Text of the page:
Vintner's prized wine serves charitable purpose


His name is Dick Grace. By the end of this story you might call him "Amazing Grace."

"The gap between the haves and have-nots is a painful gap and it's too wide. So in our little tiny way, we try to narrow the gap,"

It all began in 1976 with the spontaneous purchase of an old Victorian in the Napa Valley and the decision to plant a small vineyard. Grace is a former San Francisco stockbroker. He and his wife Ann knew nothing about agriculture. But from day one, their cabernet sauvignon has been hugely successful.

"It captured the imagination. Some people say it was the first cult wine," says Grace.

Ironically, Dick Grace doesn't drink at all. He's a recovering alcoholic, but he believes his wine serves a purpose. The motto here is wine is a catalyst towards healing the planet.

"I stopped drinking a little over 20 and a half years ago, and with that, the winery took on a slightly different mission," says Grace.

Grace had always donated to children's charities, but in 1991 he began meeting with the kids he was helping. The first was a terminally ill black boy in Alabama.

"He changed the course of my life. The message was basically a message of love, a message of compassion, of understanding," explains Grace.

Grace decided to use his wine as a vehicle to uplift children of the world.

"For the price that one bottle of our wine brings in some of America's fanciest restaurants, we can educate, clothe, house and feed three children well for one year in Nepal, Tibet, India or China," says Grace.

His Grace Family Foundation has auctioned off bottles of wine at charity events. Huge bottles have gone for an incredible $100,000 combined with contributions from supporters, he has raised at least $25 million. It's enough money to renovate an orphanage in China and start a food program there, to offer tsunami relief in India and to rescue children begging on the streets, to build a medical clinic in Nepal and to fund projects right here at home.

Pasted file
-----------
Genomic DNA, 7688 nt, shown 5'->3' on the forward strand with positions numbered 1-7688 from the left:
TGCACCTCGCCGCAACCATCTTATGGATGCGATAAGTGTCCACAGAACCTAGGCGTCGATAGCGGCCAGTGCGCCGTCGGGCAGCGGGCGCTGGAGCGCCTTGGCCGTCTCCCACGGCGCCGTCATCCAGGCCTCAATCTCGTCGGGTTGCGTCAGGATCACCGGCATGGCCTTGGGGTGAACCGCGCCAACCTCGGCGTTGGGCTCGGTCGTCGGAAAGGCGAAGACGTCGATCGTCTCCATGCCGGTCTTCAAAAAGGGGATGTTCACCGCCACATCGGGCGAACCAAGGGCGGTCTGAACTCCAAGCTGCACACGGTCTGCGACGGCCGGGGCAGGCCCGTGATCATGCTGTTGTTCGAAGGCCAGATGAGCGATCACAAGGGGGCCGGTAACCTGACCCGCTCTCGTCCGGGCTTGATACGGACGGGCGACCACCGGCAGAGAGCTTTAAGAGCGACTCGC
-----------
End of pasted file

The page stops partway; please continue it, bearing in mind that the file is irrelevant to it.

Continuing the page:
He was one of the first to support Elaine Taylor 17 years ago.

"We both believe that in doing good with children, it just sets the world on a better path," says Taylor.

Her Taylor Family Foundation created Camp Arroyo in Livermore where children with special needs can just be kids. It's free of charge because of generous donations from people like Dick Grace.

"Probably my favorite line that Dick uses is, 'saving the world one child at a time,'" says Taylor.

Another Bay Area recipient is the family house in San Francisco, a home away from home for families whose loved ones are undergoing treatment at UCSF Children's Hospital.

"Dick is all about kids and helping kids and helping kids and helping people who need a leg up," says Alexandre Morgan, CEO of Family House. "Dick has changed people's lives over and over and over."

For Grace it's not just a matter of giving money, the 70-year-old Buddhist also gives of himself, spending months in rural villages. His successful vineyard has made it all possible, but he says anyone can be and should be a philanthropist.

"There's philanthropy of your vision, of your talent, of your energy, of your time, of your capital, but most important, there's philanthropy of your love," says Grace.

ABC7 salutes Dick Grace who truly is amazing. If you'd like to learn more about his foundation or make a donation, visit

To learn more about Camp Arroyo, click here.

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